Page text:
OBA Ethics Counsel
Ethics Opinion No. 245
Adopted February 23, 1967
The Board of Directors of the Oklahoma Bar Association has requested this Committee to write an Opinion answering the following question:
Can an attorney member of the Pardon and Parole Board of the State of Oklahoma or any member of his firm properly and ethically represent clients in criminal proceedings in the courts of the State of Oklahoma?
The Pardon and Parole Board of the State of Oklahoma has the duty to make an impartial investigation and study of applicants for commutation, pardons, or paroles, and make its recommendation to the Governor of all deemed worthy of clemency and the Governor has the power to grant commutation, pardons and--or paroles for all offenses against the State of Oklahoma, except cases of impeachment, only after a favorable recommendation by a majority vote of the Board.
Thus it appears that the Board and its members have a wide latitude of quasi judicial authority over all those convicted of crimes under the laws of the State of Oklahoma. It further appears that the application for a pardon or parole or the commutation of a penalty imposed by law is a proceeding in which the State of Oklahoma is interested adversely to the convicted person. The second paragraph of Canon No. 6 of the Canons of Professional Ethics reads, "It is unprofessional to represent conflicting interest, except by expressed consent of all concerned given after a full disclosure of the facts."
A member of the Pardon and Parole Board is a public officer who draws a salary and a per diem expense as compensation paid by the State of Oklahoma, with designated duties and responsibilities clearly set out in the Constitution; and since the State is interested adversely to the convict, an attorney member of such Pardon and Parole Board or a member of his firm is guilty of unethical conduct in representing defendants in criminal cases in State courts. This Committee is of the opinion that the position of an attorney as a member of the Board and as a lawyer representing a client under the circumstances set out above is inherently antagonistic and this would be so irrespective of Canon No. 6. No question of consent can be involved as the public is concerned and it cannot consent. To permit a public official to engage in the representation of persons charged with crimes and at the same time to sit in a position of ultimate authority over the person's future punishment if convicted, would tend to diminish the public's confidence and respect for law enforcement.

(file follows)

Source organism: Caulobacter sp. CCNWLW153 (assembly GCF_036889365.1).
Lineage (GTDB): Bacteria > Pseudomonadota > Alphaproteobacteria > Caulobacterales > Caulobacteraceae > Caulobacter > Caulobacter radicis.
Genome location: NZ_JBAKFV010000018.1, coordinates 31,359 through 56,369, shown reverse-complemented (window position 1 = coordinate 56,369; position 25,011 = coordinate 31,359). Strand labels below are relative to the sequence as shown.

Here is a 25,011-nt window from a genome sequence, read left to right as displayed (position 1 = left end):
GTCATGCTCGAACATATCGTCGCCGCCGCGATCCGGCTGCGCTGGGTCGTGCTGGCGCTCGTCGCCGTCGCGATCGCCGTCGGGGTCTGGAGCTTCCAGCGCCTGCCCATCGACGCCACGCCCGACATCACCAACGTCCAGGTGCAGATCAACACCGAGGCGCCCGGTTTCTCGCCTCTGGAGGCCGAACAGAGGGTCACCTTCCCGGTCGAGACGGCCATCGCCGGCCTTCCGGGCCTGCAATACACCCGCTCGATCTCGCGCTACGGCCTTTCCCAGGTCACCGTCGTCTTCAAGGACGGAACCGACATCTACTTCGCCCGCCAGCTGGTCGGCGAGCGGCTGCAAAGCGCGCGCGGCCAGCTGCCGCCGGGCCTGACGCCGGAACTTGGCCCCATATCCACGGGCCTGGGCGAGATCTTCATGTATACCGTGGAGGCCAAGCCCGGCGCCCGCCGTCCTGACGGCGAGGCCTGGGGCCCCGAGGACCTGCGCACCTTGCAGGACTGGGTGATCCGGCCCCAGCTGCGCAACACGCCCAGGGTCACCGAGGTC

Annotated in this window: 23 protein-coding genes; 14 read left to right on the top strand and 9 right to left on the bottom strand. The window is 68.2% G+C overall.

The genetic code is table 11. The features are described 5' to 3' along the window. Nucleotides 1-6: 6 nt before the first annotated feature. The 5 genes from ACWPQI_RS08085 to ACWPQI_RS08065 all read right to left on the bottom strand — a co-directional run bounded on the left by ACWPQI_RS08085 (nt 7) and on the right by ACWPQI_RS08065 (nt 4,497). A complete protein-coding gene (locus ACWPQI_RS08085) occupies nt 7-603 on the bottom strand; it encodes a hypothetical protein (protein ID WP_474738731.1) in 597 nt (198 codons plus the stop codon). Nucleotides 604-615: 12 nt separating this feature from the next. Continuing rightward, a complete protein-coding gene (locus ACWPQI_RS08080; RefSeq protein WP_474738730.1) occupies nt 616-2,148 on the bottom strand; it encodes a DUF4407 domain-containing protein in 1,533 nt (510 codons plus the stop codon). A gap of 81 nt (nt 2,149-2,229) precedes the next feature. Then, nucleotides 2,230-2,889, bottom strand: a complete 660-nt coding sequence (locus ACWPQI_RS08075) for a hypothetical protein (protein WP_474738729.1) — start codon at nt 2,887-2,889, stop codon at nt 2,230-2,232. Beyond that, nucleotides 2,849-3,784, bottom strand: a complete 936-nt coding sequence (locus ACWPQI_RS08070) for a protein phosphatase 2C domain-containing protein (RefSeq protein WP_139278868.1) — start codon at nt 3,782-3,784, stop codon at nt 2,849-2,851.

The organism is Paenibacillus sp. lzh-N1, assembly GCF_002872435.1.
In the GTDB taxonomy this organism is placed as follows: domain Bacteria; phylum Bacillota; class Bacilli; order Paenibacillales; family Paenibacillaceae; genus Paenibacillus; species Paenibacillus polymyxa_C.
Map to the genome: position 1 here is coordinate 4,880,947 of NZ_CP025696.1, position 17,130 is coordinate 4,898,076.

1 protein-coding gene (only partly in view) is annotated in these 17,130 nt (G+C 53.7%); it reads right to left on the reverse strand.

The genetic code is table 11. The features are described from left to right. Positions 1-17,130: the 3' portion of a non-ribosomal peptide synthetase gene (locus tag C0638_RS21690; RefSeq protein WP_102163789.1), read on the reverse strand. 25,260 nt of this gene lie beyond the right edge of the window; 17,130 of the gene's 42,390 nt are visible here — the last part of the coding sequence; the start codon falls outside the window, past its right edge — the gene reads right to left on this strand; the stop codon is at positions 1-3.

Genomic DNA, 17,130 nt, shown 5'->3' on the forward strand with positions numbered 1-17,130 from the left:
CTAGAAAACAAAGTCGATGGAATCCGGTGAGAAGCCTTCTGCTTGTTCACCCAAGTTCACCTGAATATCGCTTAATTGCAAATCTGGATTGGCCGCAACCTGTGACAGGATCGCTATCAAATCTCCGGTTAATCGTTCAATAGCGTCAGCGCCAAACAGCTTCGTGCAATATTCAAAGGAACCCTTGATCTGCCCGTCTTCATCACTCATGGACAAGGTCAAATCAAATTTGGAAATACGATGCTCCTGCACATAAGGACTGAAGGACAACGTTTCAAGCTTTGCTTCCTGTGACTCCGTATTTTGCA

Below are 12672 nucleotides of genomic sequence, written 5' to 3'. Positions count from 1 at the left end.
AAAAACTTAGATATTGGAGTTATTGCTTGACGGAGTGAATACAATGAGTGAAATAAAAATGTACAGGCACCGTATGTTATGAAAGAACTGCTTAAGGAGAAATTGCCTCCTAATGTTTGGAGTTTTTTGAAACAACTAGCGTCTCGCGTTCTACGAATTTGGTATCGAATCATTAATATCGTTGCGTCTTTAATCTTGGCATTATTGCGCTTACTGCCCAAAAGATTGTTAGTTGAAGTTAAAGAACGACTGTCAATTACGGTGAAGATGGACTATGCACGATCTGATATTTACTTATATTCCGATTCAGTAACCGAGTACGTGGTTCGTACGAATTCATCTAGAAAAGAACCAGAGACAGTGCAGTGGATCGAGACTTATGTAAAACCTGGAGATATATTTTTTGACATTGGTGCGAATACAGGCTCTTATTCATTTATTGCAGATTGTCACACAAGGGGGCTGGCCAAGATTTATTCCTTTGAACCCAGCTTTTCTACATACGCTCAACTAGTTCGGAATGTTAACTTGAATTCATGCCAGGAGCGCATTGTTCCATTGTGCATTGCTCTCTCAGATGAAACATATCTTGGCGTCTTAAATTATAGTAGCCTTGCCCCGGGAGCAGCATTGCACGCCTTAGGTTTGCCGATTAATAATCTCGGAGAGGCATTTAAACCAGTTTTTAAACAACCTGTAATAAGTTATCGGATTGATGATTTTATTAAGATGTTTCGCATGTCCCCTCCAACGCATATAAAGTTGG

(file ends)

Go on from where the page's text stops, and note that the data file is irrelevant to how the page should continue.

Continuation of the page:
An attorney, firm or member of a firm can serve but one master. When an attorney accepts a position of public responsibility, he is governed by the Canons of Ethics of his profession and it is his duty to strive at all times to uphold the honor and to maintain the dignity of the profession and to improve not only upon the law but the administration of justice. He should further avoid any act which would create disrespect for a public office or deception or betrayal of the public. He should seek the confidence of the public by avoidance of circumstances which might be suspect.
See Opinions No. 200 of the Oklahoma Bar Association and Opinions No. 16, 34, and 142 of the Committee on Professional Ethics of the American Bar Association.